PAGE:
2
votes
0answers
35 views

Expectation value for the time of a photon reflection

A photon is reflected by matter (by an electron in empty space). How long does the reflection take? (i.e. is there any infinitesimal time elapsing during the reflection process?), or more precisely, ...
4
votes
1answer
101 views

Electromagnetic Field VS Photons [duplicate]

I am currently studying electrodynamics with all the fields and the like. Now, as I understand it, in a more modern viewpoint there is a duality between electromagnetic fields and photons, with ...
5
votes
3answers
735 views

Why aren't all photons virtual particles even in the “vacuum” of empty space? [duplicate]

I'm thoroughly confused about the nature of electromagnetic radiation. Light is supposed to exhibit both wave and particle characteristics. But does that mean that it is both a wave and a particle or ...
-3
votes
1answer
41 views

Can a classical (or quantum) field, particularly the EMF, have a frame of reference?

I understand that a massless particle (such as a photon) cannot have a frame of reference. But the electromagnetic field does have mass; does it have a frame of reference? If so, I have a second ...
1
vote
0answers
31 views

Do plasmons depend on the ambient EM field?

Imagine a situation: There's an illuminated metal slab in vacuum. Normally, there are some plasmons created running all over the slab. What would happen if we had turned a giant magnet near the slab? ...
2
votes
1answer
60 views

What is Photoproduction

I wonder what photoproduction means in the context of pion decay and vector meson dominance? What is the reaction formula, Feynman diagram for such a photoproduction thing? Is it simply a reaction ...
5
votes
3answers
125 views

Do free electrons really not interact with photons?

If free electrons don't interact with photons, why are free electrons accelerated by electromagnetic fields?
4
votes
1answer
102 views

If a photon's emission is detected is it real or virtual?

I understand that one can measure a single photon being absorbed using a photomultiplier tube or CCD. Can one measure a single photon being emitted by monitoring the current through an LED or the ...
1
vote
1answer
196 views
8
votes
3answers
1k views

What is the relation between electromagnetic wave and photon?

At the end of this nice video, she says that electromagnetic wave is a chain reaction of electric and magnetic fields creating each other so the chain of wave moves forward. I wonder where the photon ...
0
votes
1answer
272 views

Where do the photons mediating the electromagnetic force come from?

The electromagnetic field is mediated by photons (energy quanta). Its range is infinite, the interaction only weakens quadratically with distance due to the area of an expanding virtual sphere. Where ...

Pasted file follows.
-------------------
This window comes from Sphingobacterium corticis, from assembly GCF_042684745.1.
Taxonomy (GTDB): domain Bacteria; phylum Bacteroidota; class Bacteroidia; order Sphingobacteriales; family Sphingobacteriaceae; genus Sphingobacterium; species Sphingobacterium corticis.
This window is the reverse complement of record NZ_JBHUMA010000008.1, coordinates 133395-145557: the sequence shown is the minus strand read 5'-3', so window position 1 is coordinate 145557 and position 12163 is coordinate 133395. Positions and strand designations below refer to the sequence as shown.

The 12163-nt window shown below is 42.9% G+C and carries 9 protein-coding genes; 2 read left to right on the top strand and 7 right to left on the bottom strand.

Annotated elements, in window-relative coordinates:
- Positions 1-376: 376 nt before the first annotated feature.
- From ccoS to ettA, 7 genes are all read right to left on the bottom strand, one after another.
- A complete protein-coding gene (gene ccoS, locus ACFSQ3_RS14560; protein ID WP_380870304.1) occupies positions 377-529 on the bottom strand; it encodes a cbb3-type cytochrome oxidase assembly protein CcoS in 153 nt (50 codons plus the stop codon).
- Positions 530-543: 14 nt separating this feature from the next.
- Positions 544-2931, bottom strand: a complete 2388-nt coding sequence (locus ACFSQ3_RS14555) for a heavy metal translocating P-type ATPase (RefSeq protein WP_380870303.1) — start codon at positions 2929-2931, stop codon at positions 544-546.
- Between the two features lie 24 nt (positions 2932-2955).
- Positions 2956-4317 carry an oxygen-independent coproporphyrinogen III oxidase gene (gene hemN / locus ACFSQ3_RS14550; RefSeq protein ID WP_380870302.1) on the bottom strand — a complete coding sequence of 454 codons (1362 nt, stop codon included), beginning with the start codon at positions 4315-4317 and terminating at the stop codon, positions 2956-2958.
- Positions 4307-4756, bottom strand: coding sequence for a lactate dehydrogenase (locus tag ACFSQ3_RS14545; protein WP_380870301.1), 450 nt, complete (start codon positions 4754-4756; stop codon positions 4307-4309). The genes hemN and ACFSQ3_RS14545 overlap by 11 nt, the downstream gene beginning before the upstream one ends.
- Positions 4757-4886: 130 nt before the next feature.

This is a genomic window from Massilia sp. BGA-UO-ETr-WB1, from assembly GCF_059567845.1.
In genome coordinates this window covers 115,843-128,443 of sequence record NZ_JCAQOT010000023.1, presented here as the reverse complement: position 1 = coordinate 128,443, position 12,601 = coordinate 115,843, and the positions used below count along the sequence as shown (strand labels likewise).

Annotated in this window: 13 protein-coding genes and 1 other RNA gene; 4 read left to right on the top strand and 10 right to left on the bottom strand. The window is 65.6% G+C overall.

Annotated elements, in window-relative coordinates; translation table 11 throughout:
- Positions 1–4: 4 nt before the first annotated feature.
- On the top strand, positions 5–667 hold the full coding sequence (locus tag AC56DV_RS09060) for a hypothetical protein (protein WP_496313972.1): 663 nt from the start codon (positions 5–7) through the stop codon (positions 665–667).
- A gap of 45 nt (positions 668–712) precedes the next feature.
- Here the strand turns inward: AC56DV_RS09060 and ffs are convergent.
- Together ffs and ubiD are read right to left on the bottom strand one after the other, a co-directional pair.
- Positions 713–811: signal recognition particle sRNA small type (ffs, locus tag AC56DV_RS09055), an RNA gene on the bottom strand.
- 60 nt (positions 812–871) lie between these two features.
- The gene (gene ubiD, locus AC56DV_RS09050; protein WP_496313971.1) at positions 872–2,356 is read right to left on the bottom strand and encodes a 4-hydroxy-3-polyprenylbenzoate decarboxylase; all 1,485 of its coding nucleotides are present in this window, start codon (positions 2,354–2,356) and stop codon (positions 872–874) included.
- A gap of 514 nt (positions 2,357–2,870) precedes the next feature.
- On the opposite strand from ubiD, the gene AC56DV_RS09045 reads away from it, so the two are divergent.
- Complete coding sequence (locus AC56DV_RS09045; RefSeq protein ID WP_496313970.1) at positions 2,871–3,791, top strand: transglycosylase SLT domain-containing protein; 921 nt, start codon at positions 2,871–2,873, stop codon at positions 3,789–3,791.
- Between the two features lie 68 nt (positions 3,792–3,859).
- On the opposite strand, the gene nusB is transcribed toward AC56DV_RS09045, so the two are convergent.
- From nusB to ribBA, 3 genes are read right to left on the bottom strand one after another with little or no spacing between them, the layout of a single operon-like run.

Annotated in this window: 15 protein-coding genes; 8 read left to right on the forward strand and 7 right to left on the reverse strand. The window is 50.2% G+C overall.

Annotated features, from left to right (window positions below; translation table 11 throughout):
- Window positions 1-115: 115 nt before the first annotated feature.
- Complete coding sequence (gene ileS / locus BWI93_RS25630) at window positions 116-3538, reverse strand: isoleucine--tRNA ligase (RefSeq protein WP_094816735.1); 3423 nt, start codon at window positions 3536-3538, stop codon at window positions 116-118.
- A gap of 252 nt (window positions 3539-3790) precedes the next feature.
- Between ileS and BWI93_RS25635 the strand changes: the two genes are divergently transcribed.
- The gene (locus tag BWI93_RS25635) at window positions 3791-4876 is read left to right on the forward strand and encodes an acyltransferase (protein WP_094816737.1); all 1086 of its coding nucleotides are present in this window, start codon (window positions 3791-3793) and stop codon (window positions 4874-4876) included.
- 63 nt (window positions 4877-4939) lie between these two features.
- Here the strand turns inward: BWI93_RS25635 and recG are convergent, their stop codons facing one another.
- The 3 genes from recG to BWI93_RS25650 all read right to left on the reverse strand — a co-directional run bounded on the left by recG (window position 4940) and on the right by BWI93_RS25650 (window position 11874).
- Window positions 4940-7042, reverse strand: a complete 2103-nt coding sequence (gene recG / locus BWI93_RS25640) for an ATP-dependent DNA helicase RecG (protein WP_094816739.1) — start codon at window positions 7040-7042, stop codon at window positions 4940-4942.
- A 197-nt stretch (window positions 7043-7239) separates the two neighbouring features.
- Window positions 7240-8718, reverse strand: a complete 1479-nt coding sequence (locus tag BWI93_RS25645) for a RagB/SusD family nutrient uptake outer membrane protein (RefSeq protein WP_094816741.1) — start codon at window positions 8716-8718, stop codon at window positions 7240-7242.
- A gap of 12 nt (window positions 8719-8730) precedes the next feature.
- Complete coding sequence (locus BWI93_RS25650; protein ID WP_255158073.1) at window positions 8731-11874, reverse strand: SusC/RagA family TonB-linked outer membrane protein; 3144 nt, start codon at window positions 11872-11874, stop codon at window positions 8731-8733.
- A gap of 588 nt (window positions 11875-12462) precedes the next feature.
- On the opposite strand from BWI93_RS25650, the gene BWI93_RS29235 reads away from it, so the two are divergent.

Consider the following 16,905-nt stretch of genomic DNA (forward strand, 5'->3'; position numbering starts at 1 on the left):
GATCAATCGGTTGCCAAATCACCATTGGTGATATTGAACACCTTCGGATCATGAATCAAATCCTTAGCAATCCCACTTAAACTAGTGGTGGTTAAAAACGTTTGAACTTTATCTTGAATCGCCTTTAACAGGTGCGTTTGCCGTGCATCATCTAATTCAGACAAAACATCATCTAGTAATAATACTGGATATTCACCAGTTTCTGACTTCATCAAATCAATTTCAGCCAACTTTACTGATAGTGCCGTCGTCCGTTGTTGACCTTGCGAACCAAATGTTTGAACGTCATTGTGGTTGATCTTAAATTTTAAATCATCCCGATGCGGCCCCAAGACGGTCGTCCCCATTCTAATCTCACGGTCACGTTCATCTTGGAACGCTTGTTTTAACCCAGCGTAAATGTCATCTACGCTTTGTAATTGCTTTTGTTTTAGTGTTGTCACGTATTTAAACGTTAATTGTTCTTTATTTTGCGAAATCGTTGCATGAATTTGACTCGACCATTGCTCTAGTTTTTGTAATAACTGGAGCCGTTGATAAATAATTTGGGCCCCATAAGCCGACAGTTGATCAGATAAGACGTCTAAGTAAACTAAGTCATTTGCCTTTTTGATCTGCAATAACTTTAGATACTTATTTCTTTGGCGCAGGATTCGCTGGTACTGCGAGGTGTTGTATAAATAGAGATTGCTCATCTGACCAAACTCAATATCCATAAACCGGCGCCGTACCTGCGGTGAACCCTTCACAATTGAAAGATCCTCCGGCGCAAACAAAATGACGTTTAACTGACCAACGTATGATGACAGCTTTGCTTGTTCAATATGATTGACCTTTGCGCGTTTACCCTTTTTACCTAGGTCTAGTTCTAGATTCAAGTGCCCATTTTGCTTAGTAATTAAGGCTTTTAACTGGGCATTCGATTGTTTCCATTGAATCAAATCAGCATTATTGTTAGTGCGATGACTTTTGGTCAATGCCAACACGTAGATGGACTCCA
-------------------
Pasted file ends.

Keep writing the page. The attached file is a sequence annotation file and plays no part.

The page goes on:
4
votes
2answers
117 views

On-shellness of photons

In principle, we could describe all physics without EM fields (or photons), as they are mainly a useful tool to describe "action at distance" (which does not mean instantaneous) between charged ...
7
votes
1answer
171 views

Is the third spin vector of a photon always suppressed?

I like to tell people interested in light polarization that the photon is a vector boson for which the third spin axis, the one in the direction of travel, is suppressed due to photons being massless ...
0
votes
1answer
387 views

Can a photon survive a collision? If so, is it at rest during the process?

Background Irving Kaplan, in Article 6.7: The Compton Effect of Nuclear Physics (2nd Ed.) explains the Compton effect as follows: Compton (1923) was able to show that when a beam of ...
2
votes
0answers
426 views

Proof of Furry's theorem

i was wondering if anyone could give an explicit calculation or show a link that shows the proof to Furry's theorem. showing how the vacuum expectation value of any odd number of electromagnetic ...
4
votes
1answer
133 views

LSZ theorem for photons

Is there any discussion on what the LSZ theorem for photons looks like? I would rather like a discussion of this in axial gauge $A_0 = 0$ (instead of the usual Lorenz gauge), but anything would do.
17
votes
5answers
2k views

How do we know photons have spin 1?

Electrons have spin 1/2, and as they are charged, they also have an associated magnetic moment, which can be measured by an electron beam splitting up in an inhomogeneous magnetic field or through the ...
0
votes
0answers
54 views

Photon detection time in NMR rotating frame

I think of an NMR experiment, but with a single spin half nucleus initially set to the excited state. When the nucleus finally returns to its ground state, it will emit a photon. An observer in the ...
6
votes
2answers
265 views

Mass gap for photons

I am puzzled by the answers to the question: What is a mass gap? There, Ron Maimon's answer gives a clear-cut definition, which I suppose applies to any quantum field theory with Hamiltonian $H$, ...
2
votes
1answer
860 views

Photons, where do they come from? [closed]

Photons, where do they come from? What exactly is a photon? I've certainly heard how they get produced, but it doesn't seem to make sense that some sort of particle should need to be produced just ...
0
votes
0answers
50 views